I’m not stupid.  Yes.  The chest pain concerned me.  My nurse-sister was also freaked out by it.  She made me start taking baby aspirin all the time.  I had EKG’s done, and a heart stress test and watched for all the signs of a female heart attack—but every single time, the heart tests said my heart was strong and doing great.

The final sign was that people would sometimes tell me how red my face was.  That was the most baffling symptom of all.  I thought…maybe I am just getting overheated because my blood pressure has been high?  Maybe drinking a shot of whiskey makes my face more red than most people, just because I’m…you know…GETTING OLD.

When I moved to Taos for the summer, when all the demands on my time shrank down to nothing, I decided it was time to put a name to whatever it was that was dragging me down, to find a way to maybe treat it, because it was pissing me off.  I had started to understand that nobody, no matter how old they are, wakes up with their hip and thigh bones on fire unless there is something fucking wrong.  Nobody has chest pain every single day unless something is fucking wrong.  It was like slapping my own face.  I had to yell at myself to stop being in denial and just figure it the fuck out and deal with it.  Putting my head in the sand was stupid.

Because at that point, like most people with weird symptoms, I had been googling the crap out of my symptoms and of course, like most people, the results of my symptoms were always either just nothing--or I was dying of something gruesome.  It’s so pointless to look that crap up.

Well except for one thing.  The red face thing.  One night, while stumbling through the online list of possible horrors I could be dealing with, I found a picture.  It was a drawing of a symptom of people who have a disease called Lupus.  The woman in the drawing had a red rash going across the bridge of her nose, over to both cheeks, like butterfly wings.  It could almost pass for just rosy cheeks.

I ran to the bathroom and turned on the bright lights and looked at my face, free of makeup and suddenly I saw it, like a red ghost.  It was more subtle than the picture on the website, but sure as hell, I had a red butterfly glow on my cheeks, one that crossed over the bridge of my nose—something not easily seen with make up on.  Something easily lost in sunshine as just a rosy glow or something not easy to see in low light.

Stunned, I went back to re-look at all the Lupus symptoms.  Unexplained chest pain.  Check.  Pain and swelling in joints and bones.  Check.  Butterfly rash.  Check.  Fatigue.  Can we say three hour naps, anyone?  Check.  I went to the doctor but I guess I already knew.  I could check off at least three or four more symptoms on that Lupus list, in addition to the ones I just mentioned, that had been bugging me over the last three years.  Check and mother-fucking check.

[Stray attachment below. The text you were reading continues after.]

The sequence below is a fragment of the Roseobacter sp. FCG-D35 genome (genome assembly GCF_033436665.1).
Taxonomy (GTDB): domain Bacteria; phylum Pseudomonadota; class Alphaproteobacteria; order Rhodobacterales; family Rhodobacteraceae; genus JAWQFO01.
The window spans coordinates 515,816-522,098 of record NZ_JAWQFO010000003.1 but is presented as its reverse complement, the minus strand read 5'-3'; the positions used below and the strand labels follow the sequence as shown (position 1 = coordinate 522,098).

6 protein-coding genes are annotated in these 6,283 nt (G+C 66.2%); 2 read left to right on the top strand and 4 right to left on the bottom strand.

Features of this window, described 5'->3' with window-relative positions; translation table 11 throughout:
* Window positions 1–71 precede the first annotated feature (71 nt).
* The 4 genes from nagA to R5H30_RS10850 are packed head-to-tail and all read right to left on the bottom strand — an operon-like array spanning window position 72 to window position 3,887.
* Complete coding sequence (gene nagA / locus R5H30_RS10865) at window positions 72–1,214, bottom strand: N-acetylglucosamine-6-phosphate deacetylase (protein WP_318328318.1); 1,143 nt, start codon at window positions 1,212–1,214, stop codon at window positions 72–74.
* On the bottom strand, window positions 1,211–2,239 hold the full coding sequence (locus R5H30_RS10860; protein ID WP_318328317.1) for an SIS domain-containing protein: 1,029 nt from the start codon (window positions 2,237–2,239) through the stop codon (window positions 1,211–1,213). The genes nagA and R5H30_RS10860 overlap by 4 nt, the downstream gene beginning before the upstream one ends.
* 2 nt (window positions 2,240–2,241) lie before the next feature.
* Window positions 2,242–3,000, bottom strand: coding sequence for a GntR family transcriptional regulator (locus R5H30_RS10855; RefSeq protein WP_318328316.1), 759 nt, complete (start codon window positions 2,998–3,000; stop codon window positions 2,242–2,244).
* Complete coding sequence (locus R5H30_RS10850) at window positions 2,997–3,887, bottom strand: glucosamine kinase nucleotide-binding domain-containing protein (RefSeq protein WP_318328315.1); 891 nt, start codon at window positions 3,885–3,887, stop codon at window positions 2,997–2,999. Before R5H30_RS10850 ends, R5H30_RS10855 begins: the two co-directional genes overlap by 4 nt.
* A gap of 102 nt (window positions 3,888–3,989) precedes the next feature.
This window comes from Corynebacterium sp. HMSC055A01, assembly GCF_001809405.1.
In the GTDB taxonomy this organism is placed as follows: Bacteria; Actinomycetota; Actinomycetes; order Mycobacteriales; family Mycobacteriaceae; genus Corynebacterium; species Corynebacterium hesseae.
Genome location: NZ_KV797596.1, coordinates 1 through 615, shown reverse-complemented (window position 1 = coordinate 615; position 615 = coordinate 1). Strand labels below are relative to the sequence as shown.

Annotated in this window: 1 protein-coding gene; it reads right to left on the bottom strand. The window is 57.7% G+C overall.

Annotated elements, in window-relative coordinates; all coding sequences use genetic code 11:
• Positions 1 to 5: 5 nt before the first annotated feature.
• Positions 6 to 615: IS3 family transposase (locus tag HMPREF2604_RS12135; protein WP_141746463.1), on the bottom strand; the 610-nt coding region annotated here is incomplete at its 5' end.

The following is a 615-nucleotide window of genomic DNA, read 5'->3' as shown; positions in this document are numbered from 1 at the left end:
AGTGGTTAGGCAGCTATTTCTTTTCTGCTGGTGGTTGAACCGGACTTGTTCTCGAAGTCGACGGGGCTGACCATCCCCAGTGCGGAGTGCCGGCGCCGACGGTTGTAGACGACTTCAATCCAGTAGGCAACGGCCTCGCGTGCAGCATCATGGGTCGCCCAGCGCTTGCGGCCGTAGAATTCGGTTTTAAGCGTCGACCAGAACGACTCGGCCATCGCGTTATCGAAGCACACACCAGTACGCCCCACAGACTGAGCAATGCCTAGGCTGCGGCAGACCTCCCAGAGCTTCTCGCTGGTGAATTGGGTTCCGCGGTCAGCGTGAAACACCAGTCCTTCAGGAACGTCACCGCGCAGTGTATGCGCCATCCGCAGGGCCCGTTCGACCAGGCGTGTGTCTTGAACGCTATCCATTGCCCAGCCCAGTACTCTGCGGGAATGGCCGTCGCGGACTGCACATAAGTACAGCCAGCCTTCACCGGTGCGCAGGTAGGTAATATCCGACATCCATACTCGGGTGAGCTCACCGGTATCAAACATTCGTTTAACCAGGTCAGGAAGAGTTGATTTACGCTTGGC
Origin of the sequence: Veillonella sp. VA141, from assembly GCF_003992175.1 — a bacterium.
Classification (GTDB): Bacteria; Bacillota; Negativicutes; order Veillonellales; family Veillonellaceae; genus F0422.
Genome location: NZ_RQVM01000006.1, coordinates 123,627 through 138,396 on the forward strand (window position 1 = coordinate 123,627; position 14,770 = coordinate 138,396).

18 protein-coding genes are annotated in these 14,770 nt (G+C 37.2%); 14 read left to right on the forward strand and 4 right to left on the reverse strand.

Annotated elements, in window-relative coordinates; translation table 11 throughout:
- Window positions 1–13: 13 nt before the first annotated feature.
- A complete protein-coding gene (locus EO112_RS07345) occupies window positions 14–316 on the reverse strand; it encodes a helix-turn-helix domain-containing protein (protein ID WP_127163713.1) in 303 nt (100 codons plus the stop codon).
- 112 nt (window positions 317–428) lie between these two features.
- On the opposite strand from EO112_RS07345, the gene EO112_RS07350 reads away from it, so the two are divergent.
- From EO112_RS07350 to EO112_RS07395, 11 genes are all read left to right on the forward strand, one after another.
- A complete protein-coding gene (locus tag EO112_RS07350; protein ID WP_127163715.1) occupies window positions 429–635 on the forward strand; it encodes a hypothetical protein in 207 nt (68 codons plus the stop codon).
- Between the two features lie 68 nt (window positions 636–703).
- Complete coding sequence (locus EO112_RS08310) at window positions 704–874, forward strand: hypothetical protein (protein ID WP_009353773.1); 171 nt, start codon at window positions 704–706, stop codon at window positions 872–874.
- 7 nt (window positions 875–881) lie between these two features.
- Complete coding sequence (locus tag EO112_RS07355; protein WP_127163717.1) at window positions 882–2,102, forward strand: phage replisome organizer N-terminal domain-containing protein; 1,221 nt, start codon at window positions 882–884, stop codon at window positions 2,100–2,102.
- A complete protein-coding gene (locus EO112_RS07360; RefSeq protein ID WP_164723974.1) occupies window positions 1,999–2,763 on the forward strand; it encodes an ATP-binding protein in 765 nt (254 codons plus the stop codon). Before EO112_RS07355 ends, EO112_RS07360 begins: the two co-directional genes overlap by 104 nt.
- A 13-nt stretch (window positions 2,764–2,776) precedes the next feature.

Most of the tests, when testing for Lupus, are tests to prove what it’s not—not arthritis, not ten other kinds of syndromes, not issues related to thyroid or cancer, etc.  It took an entire month to get through it all.  There were blood tests and urine tests and xrays.  Then more blood tests.  Eye tests for medicine related issues.  Sleep tests for the high blood pressure.  I got really sick of seeing my doctor, even though he’s wonderful and the best doctor in the world.

And once it was all said and done, back in June, my very smart, very nice doctor looked sad and he said that he was sorry to have to give me bad news, but that yes, I had tested in the medium-high positive range for Lupus.

Well, fuck.  Sometimes it’s good to have a name for random symptoms you’ve been dealing with for three or more years, you know?  On the other hand, there’s this whole new level of grappling with what can be done, what needs to be done and what kind of self-care I need to start paying attention to.

I won’t even go into how I’m supposed to see a specialist called a Rheumatologist and all the ones in New Mexico are booked up for a solid year and won’t even put me on a cancellation list.  Or how the medicine they want to treat my Lupus with can cause people to go blind if you’re on it for too long.

It’s some fucked-up shit.  I tend not to rant about these things, but I do allow my language to get a bit more colorful because fucking-fuck.

The reactions of a few friends and family to the news about me having Lupus have been hilarious--things like, a couple of people telling me to just pray it away.  I get where they are coming from, them and faith and the crossover of visualization and all, but I sometimes wonder if Christians don’t wonder why the omniscient God they pray to may have given them the disease in the first place?

Wouldn’t it be a sort of spiritual treason to just wish away what God throws at them?  I refer them to the old bible story of Job, when I get that line of thought.  I tell them what if God and Satan took out a bet on my life?  Who am I to tap out and spoil their game?